The Patron Client Relationship in Ancient Rome

Written by Henry Young. Posted in Relationships

There were some days when it was very hard to trust people, especially when it came to building a patron client relationship. No matter how honest and sincere a person could appear to be, you could never know what his real intentions were.

The roots of the patron client relationship were traced in ancient Roman society. The relationship described a hierarchical system in which each part had to fulfill its obligations. The patron was considered the sponsor and protector of the client who belonged to an inferior social class.

However, they could have held the same social position, but the patron had the advantage of possessing bigger riches or prestige which gave him the opportunity to become what he was. Due to his great power he could do favors for his client and he could support him in all his activities.

Business support, legal representation in court and loans of money were just a few of the advantages that a client could benefit for. In return, he had to be available for any job the patron had for him, so he had to offer his services in order to give all the support he could. If you want to understand better the patron client relationship, you can analyze the relationships that exist between a conqueror and a dependent colony, or a general and his army.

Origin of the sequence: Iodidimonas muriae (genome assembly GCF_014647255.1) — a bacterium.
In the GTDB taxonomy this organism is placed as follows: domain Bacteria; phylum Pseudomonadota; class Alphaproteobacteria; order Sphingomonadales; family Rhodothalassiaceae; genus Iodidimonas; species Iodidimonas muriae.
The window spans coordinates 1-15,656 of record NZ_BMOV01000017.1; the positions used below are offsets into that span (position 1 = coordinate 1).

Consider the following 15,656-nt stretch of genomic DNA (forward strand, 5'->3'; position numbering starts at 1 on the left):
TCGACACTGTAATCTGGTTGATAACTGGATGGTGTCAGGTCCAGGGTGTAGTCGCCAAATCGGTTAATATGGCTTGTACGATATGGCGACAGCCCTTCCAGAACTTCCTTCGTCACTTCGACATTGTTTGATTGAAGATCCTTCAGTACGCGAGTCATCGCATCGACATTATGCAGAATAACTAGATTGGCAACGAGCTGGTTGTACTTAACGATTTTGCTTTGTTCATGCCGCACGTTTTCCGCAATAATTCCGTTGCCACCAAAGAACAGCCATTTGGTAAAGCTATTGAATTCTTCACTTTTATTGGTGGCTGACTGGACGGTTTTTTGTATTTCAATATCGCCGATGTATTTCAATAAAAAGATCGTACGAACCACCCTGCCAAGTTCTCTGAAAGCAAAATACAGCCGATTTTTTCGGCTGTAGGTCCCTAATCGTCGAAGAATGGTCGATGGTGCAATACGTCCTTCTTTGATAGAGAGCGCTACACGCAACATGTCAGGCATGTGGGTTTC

There were times when Roman slaves were manumitted by their owners, but that didn’t mean that their obligations stopped. The former owners became their patrons, so they had to support them in many situations. They had the moral responsibility to show the patrons social support such as campaigning in his behalf in different elections and accomplishing requested tasks.

The client was offered material security and legal support. Otherwise, the patron risked to be perceived as a man with no dignity and that could affect his prestige. So, the client also enjoyed many benefits from his owner. The most important one was legal security, especially because they were forbidden to sue each other, or to act like witnesses against each other.

The late Republic changed the meaning of the patronage relationships, and the terms patron and client were used in am more restricted way than friendship, because they included political amity and alliances. No matter what others might say, clients represented the dominant force in Roman elections because they were the main source of votes when the patrons were candidates for certain offices.

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